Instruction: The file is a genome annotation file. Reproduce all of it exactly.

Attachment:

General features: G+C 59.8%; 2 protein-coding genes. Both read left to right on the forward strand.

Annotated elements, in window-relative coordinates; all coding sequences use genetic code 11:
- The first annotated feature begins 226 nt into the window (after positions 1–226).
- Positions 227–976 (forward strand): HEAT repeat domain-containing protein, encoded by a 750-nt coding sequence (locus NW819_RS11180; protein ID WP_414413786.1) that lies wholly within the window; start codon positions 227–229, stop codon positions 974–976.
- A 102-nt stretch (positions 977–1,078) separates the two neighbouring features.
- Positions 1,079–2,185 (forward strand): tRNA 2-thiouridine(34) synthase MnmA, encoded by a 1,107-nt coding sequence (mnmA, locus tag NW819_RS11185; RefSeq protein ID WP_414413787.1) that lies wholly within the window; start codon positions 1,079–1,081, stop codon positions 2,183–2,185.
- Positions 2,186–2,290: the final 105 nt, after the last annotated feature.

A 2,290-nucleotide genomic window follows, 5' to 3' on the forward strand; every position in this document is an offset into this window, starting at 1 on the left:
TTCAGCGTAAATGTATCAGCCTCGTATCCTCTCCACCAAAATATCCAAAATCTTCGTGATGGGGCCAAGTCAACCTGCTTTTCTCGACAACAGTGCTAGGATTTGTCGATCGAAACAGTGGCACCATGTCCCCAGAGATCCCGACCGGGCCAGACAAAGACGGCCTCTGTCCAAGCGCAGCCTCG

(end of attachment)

General features: G+C 59.8%; 2 protein-coding genes. Both read left to right on the forward strand.

Annotated elements, in window-relative coordinates; all coding sequences use genetic code 11:
- The first annotated feature begins 226 nt into the window (after positions 1–226).
- Positions 227–976 (forward strand): HEAT repeat domain-containing protein, encoded by a 750-nt coding sequence (locus NW819_RS11180; protein ID WP_414413786.1) that lies wholly within the window; start codon positions 227–229, stop codon positions 974–976.
- A 102-nt stretch (positions 977–1,078) separates the two neighbouring features.
- Positions 1,079–2,185 (forward strand): tRNA 2-thiouridine(34) synthase MnmA, encoded by a 1,107-nt coding sequence (mnmA, locus tag NW819_RS11185; RefSeq protein ID WP_414413787.1) that lies wholly within the window; start codon positions 1,079–1,081, stop codon positions 2,183–2,185.
- Positions 2,186–2,290: the final 105 nt, after the last annotated feature.

A 2,290-nucleotide genomic window follows, 5' to 3' on the forward strand; every position in this document is an offset into this window, starting at 1 on the left:
TTCAGCGTAAATGTATCAGCCTCGTATCCTCTCCACCAAAATATCCAAAATCTTCGTGATGGGGCCAAGTCAACCTGCTTTTCTCGACAACAGTGCTAGGATTTGTCGATCGAAACAGTGGCACCATGTCCCCAGAGATCCCGACCGGGCCAGACAAAGACGGCCTCTGTCCAAGCGCAGCCTCG